When deciding which route to climb, a guidebook is invaluable. These provide topographical, or topo, information about crags and the climbs on them. Some carry photos as well as diagrams which help enormously with route-finding and each climb is assigned a grade.

Sport climbing has its roots in France and still follows the French grading system. Guidebooks are usually sympathetic to the international climbing fanbase and contain charts comparing different countries' systems. Britain's trad grade system is unique, with adjectival and technical descriptions (like 'Very Severe 4c'), while the USA, France and Australia rely on numerical grades. UK indoor climbing walls usually offer French grades and a technical UK system.

A comparison of British Trad and French Sport Grades

Very Difficult3
Severe (4a)4
Hard Severe (4b)5
Very Severe (4c)5+
Hard Very Severe (5a)5+/6a
Extreme1 (5b)6a/6a+
E2 (5c)6b/6b+
E3 (6a)6c/6c+/7a

Where to Climb?

In the UK, the limestone peninsula of Portland in Dorset is very popular with over 900 routes which are well above sea-level so unaffected by tides. Although the view on the top is of fairly ugly housing estates and an MOD building, it changes for the better down below to idyllic white cliffs set against the backdrop of Chesil Bank, a 15 mile-long beach fronting Britain's largest tidal lagoon.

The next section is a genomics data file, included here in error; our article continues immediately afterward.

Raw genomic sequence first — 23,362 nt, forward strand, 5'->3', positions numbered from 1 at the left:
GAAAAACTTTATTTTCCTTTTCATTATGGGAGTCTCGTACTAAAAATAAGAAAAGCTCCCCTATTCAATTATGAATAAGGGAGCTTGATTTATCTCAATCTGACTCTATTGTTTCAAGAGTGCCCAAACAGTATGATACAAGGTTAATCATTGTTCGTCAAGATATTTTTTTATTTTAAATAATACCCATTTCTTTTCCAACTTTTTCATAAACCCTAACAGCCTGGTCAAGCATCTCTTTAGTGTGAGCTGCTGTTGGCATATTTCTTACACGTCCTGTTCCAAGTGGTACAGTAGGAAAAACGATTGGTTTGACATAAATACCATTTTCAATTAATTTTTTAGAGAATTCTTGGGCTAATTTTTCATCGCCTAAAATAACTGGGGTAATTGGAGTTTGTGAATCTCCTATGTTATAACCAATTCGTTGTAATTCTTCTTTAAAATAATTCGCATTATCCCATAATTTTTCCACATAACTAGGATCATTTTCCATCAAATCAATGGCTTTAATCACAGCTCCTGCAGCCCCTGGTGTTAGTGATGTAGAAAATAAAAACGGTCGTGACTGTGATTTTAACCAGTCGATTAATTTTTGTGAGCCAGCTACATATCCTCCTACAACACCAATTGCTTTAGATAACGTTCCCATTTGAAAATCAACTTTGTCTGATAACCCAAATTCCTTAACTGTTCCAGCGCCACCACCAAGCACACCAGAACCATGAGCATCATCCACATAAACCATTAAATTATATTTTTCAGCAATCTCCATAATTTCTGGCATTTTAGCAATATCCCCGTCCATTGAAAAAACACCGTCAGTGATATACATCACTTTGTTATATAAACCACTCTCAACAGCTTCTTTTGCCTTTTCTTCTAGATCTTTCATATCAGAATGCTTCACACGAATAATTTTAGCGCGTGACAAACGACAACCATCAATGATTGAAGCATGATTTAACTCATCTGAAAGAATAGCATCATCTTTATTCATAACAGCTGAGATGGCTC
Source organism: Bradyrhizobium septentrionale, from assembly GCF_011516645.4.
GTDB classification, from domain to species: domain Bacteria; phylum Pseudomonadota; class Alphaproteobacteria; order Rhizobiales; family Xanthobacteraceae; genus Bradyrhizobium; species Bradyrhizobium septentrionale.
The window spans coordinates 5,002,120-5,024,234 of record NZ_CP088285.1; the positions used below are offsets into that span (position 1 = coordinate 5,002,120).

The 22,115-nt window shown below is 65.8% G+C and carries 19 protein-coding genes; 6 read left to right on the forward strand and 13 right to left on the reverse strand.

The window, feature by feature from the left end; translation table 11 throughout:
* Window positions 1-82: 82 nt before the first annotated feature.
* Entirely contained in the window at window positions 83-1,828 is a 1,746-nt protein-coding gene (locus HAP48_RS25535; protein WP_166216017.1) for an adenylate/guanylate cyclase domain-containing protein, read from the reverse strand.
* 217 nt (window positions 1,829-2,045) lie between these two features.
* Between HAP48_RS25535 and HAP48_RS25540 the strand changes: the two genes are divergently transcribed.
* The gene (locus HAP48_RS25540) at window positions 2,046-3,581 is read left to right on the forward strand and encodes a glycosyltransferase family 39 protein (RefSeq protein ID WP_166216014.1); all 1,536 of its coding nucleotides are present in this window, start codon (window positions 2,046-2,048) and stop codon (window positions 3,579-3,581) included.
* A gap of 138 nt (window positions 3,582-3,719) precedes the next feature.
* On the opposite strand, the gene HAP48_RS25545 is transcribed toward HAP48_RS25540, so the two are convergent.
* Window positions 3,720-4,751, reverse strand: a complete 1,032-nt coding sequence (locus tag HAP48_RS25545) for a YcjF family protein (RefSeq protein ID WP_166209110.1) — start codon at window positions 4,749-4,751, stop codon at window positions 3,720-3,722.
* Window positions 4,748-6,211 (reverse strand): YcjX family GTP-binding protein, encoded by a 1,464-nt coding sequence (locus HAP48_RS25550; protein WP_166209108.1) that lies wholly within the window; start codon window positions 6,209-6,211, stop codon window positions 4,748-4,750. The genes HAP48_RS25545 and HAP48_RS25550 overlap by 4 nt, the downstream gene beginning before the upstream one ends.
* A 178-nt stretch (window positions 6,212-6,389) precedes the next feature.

Other UK sport crags can be found in South and North Wales, the Peaks and the Lake District.


  • Spain - Costa Daurada, Catalunya, Chorro Gorge on the Costa Blanca
  • France - Verdon Gorge in the South
  • Greece - Kalymnos
  • Italy - Cala Gonone in Sardinia

Equipment / Gear

  • partner
  • rope (ideally 60m)
  • quickdraws (usually 8 - 10)
  • screwgate karabiner
  • belay device
  • short sling
  • helmet

Climbing Calls

Communicating between the leader and belayer is vital if accidents are to be avoided. After all, although climbers are social animals having a laugh and enjoying the adrenalin buzz, the fun is built on a solid foundation of trust and teamwork, where belayers hold the life of the leaders in their hands. These standard climbing calls make life considerably safer.

  • Climb when ready! (Belayer to leader when they are set up with the rope through their belay plate).

  • Climbing! (Leader replies to belayer when he or she is tied into the rope and ready to ascend).

  • Take! (Leader to belayer when he/she is worried about falling and needs the rope pulled in tight).